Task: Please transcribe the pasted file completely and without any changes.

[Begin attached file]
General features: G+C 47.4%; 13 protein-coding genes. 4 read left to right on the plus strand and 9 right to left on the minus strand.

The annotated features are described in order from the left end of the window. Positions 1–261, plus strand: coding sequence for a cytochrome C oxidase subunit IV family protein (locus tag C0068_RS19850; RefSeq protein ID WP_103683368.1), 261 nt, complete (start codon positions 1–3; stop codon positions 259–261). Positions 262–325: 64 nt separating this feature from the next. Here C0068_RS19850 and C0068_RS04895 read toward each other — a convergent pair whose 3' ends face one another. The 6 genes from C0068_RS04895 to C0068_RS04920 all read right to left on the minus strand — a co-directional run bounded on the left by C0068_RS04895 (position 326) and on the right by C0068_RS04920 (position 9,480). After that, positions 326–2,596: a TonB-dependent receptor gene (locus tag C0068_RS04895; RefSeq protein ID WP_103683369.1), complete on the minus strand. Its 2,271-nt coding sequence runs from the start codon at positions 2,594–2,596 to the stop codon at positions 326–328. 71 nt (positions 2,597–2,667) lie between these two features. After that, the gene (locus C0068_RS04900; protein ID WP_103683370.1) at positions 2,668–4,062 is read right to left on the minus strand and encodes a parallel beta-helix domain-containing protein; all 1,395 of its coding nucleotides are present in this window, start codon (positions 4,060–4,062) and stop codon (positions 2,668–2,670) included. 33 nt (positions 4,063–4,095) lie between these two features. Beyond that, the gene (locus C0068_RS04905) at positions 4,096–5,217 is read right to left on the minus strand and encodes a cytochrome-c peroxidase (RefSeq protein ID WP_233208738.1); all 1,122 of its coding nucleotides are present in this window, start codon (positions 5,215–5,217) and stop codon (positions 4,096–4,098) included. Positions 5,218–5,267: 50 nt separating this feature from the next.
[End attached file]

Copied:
General features: G+C 47.4%; 13 protein-coding genes. 4 read left to right on the plus strand and 9 right to left on the minus strand.

The annotated features are described in order from the left end of the window. Positions 1–261, plus strand: coding sequence for a cytochrome C oxidase subunit IV family protein (locus tag C0068_RS19850; RefSeq protein ID WP_103683368.1), 261 nt, complete (start codon positions 1–3; stop codon positions 259–261). Positions 262–325: 64 nt separating this feature from the next. Here C0068_RS19850 and C0068_RS04895 read toward each other — a convergent pair whose 3' ends face one another. The 6 genes from C0068_RS04895 to C0068_RS04920 all read right to left on the minus strand — a co-directional run bounded on the left by C0068_RS04895 (position 326) and on the right by C0068_RS04920 (position 9,480). After that, positions 326–2,596: a TonB-dependent receptor gene (locus tag C0068_RS04895; RefSeq protein ID WP_103683369.1), complete on the minus strand. Its 2,271-nt coding sequence runs from the start codon at positions 2,594–2,596 to the stop codon at positions 326–328. 71 nt (positions 2,597–2,667) lie between these two features. After that, the gene (locus C0068_RS04900; protein ID WP_103683370.1) at positions 2,668–4,062 is read right to left on the minus strand and encodes a parallel beta-helix domain-containing protein; all 1,395 of its coding nucleotides are present in this window, start codon (positions 4,060–4,062) and stop codon (positions 2,668–2,670) included. 33 nt (positions 4,063–4,095) lie between these two features. Beyond that, the gene (locus C0068_RS04905) at positions 4,096–5,217 is read right to left on the minus strand and encodes a cytochrome-c peroxidase (RefSeq protein ID WP_233208738.1); all 1,122 of its coding nucleotides are present in this window, start codon (positions 5,215–5,217) and stop codon (positions 4,096–4,098) included. Positions 5,218–5,267: 50 nt separating this feature from the next.